• The Truth About Caffeine and Climbing
  • Five Strategies to Sharpen Concentration and Climb Better
  • Five Ways to Get Better Without Training
  • Beat the Burnout: Only Ondra Should Train Like Ondra
  • Effective Gym Training Strategies (for Route Climbing)
  • Should You Add Weight or Use Smaller Holds on a Hangboard
  • Map Out a Plan with the Radar System
  • Managing the Fear of Falling
  • Projecting 101 – 6 Tips For Sending
  • Slowing the Pump Clock
  • Training on the Go
  • How to Train for Compression
  • Nutrition: Eating Your Way to Better Climbing
  • How to Dyno
  • General Conditioning for Climbers
  • Transitioning from Gym to Crag
  • How to Keep Your Job and Family and Still Climb at Your Limit
  • Staying Strong to Perform Your Best All Season
  • How to Lose Weight for Climbing
  • Building a Better Climber: Part 7
  • Building a Better Climber: Part 6
  • Building a Better Climber: Final Part
  • Building a Better Climber: Part 5 - Strength Phase II
  • Building a Better Climber: Part 4 - Power Endurance
  • Building a Better Climber: Part 3 - Strength Training
  • Building a Better Climber: Part 2 - Low-Intensity Endurance Phase
  • Building a Better Climber: Part 1 - Conditioning Phase
  • Gain Confidence by Learning Not to Fear Falling
  • The Unnatural Way to Climb
  • Get Better When You Are Scared and Pumped
  • Never Get Pumped Again
  • Pushing Past Your Training Plateau
  • How to Power Train for Climbing
  • How to Mentally Train
  • Boost Power With Eccentric Training
  • Tips for Better Onsighting
  • Should You Lose Weight or Get Stronger?
  • Is Protein Important?
  • Getting Strong After a Layoff
  • Does Running or Biking Improve Your Climbing?
  • Training While Hungry
  • How To Use Microcycles
  • Improving Slab Technique
  • How to Unlock a Crux
  • Using Your Hangboard the Right Way
  • Using a Weight Belt For Training
  • Training During Pregnancy
  • Maximizing a Small Home Wall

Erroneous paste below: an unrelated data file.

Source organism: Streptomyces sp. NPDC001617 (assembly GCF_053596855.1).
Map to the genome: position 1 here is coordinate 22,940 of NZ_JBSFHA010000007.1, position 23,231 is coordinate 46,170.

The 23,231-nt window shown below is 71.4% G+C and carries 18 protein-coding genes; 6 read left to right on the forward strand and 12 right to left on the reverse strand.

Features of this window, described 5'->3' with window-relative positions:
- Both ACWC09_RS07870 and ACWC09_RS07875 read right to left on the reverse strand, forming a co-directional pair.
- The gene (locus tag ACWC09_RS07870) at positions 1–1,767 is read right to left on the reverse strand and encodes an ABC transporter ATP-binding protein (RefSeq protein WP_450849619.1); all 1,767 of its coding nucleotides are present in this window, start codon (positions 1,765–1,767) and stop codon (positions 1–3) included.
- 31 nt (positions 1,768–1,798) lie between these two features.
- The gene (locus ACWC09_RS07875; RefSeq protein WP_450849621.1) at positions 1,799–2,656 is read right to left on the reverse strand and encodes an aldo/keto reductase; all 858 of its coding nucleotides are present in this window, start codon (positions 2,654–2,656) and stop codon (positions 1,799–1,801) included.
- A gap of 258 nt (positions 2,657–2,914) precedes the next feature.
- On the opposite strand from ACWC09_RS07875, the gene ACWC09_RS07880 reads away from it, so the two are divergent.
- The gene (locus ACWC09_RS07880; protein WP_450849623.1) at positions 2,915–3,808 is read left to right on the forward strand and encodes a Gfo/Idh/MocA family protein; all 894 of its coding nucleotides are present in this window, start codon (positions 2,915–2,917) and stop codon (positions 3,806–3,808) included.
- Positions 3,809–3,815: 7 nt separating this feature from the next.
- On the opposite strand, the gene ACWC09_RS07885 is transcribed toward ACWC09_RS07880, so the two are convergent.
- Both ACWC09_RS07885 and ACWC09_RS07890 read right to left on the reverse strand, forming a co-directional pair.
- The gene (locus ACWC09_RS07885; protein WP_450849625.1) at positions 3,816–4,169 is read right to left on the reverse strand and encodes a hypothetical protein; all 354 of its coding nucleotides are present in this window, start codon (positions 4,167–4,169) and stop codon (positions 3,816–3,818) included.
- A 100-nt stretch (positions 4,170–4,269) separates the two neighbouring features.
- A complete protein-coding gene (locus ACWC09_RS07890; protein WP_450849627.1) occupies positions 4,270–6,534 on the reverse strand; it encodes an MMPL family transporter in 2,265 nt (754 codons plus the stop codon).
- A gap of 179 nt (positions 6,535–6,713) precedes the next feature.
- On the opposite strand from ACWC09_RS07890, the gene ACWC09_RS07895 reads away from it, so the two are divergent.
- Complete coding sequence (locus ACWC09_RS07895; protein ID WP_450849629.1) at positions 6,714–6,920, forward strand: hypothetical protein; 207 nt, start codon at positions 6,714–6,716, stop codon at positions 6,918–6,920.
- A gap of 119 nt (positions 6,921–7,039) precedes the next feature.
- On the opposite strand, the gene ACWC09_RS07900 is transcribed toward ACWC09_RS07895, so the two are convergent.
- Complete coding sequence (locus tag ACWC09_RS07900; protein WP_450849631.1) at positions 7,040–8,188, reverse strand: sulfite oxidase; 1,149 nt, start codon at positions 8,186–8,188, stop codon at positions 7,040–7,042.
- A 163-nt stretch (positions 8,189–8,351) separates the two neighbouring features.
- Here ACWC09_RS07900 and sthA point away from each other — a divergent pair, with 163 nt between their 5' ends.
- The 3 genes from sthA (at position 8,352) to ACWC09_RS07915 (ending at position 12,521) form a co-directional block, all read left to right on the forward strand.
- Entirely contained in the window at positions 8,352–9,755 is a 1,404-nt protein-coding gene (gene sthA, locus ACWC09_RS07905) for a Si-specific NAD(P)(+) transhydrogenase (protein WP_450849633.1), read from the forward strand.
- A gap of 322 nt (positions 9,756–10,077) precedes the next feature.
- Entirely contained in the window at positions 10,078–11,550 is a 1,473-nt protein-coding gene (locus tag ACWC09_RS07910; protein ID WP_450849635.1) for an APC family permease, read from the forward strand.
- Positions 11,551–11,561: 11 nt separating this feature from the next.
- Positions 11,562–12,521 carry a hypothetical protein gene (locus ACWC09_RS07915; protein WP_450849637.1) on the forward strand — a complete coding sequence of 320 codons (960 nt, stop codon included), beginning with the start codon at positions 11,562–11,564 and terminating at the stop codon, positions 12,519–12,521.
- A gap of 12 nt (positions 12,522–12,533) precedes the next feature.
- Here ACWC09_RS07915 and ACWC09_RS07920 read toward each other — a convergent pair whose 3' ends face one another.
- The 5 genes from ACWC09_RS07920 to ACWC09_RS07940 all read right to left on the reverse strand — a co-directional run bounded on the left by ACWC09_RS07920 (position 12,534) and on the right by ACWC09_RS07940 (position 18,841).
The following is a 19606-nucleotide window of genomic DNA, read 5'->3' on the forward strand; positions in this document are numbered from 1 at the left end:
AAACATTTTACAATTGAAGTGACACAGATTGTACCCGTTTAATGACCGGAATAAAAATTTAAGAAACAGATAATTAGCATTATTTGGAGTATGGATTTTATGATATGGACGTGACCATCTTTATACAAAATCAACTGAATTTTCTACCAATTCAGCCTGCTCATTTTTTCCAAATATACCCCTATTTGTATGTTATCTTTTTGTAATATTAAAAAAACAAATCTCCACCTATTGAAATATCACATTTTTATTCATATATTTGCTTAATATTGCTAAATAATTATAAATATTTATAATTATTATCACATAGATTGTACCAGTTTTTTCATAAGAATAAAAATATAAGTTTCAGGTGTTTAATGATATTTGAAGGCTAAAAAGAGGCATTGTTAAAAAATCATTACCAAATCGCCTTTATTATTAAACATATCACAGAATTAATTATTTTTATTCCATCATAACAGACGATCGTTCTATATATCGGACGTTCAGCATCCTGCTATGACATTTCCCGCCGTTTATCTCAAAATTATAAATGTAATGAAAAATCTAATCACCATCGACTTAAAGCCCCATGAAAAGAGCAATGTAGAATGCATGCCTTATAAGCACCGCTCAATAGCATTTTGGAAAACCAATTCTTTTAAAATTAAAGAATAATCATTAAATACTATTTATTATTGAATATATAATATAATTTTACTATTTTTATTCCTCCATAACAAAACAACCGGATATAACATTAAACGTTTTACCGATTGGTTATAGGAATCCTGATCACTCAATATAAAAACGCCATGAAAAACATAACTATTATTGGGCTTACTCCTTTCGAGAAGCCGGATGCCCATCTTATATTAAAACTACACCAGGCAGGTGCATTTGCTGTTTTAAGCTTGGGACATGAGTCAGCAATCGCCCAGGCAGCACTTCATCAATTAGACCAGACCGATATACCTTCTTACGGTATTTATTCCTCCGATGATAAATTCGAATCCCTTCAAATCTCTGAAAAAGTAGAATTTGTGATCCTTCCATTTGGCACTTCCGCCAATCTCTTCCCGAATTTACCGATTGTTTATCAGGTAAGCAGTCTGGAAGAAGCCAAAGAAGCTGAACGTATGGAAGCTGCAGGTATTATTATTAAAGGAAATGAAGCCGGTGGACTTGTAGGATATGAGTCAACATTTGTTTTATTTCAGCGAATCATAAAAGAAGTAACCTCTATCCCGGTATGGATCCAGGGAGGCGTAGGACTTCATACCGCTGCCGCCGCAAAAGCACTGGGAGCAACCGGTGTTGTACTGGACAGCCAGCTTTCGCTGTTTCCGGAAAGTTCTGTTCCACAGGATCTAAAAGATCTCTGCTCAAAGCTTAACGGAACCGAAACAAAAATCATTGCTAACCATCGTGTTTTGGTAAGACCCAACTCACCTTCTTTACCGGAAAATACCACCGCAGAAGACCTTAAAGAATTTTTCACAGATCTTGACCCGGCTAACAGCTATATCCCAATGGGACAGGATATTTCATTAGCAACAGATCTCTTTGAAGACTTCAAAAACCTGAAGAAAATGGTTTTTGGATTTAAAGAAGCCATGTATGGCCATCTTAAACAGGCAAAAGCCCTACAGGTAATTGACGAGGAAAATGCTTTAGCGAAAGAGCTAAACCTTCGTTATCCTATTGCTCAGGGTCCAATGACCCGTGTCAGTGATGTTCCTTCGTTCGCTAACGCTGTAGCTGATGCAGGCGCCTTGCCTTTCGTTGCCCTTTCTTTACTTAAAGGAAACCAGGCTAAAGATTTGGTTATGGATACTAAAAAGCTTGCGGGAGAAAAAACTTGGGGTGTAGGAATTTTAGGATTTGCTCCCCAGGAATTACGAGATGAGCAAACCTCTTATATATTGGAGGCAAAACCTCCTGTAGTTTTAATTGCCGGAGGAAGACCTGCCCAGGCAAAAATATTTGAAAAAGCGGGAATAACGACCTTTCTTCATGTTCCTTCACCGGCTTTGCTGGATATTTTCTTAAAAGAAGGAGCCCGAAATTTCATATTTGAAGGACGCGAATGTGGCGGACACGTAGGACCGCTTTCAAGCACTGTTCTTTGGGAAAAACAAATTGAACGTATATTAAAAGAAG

• How to Stay Psyched
  • How to Prevent Bonking
  • Best Ratio of Resting to Bouldering
  • The Importance of Finger Strength
  • Regaining Confidence After a Fall
  • Overcome Anxiety and Send!
  • Maximum Training in Minimum Time
  • Dynamic vs. Static Stretching
  • Do Forearm Trainers Work?
  • Ultimate Strength
  • The Secrets of Warming Up
  • Periodized Training For the Year-round Approach
  • Resting the Perfect Amount
  • How To Recover On Route
  • Does Creatine Work?
  • Recovery Supplement Truths
  • Euro Training Secrets
  • Can Old Guys Get Stronger?
  • Training With an Injury
  • How to Beat Fear
  • How Often Should You Rest?
  • Warming Up Without Warm-Ups
  • How to Develop Sloper Strength
  • Beating the Lactic Acid Pump
  • Video Spotlight
    Slopenstein V7
    Slopenstein V7

    Rock Climbing Training: Is Protein Important?


    Some of my buddies swear by protein shakes for getting strong, but surely these just cause you to bulk up?
                                                                                                                         —Paul Blumer, West Bloomfield, MI

    When it comes to gaining muscle bulk, the type of training you do will always have far more influence than what you eat. Hitting the weights hard three or four times a week, rather than whether or not you drink a protein shake, is what will cause you to look like an aspirant Schwarzenegger. The sports that cause vast quantities of muscle tissue to break down all over the body, such as bodybuilding or powerlifting, require significant increases in dietary protein. Other sports, like climbing, only require power from a smaller and more limited range of muscles and therefore require a proportionately smaller component of dietary protein. If you ingest too much protein after climbing it will simply end up in the toilet and drain your bank balance. After a typical endurance-based session on routes, your body really needs carbohydrates, not protein, for glycogen replenishment. After endurance sessions, go for one of the recovery formulas that blends protein with carbohydrates on a 1:3 or a 1:4 ratio. It is only after higher-intensity sessions such as hard bouldering, campusing or fingerboarding that you might consider a pure protein supplement—but you don’t need anything like the quantities consumed by a bodybuilder. The main concern with protein shakes is that they may cause you to take on excess calories and put on fat. Go for the ones that are low in added sugar, and if you make them with milk, use skim milk, and dilute it with water. For climbing, amino-acid capsules probably make more sense. To summarize, don’t bother with protein supplements after routes, but a little extra protein is a good idea after strength/power sessions, or more generally during strength-building phases.

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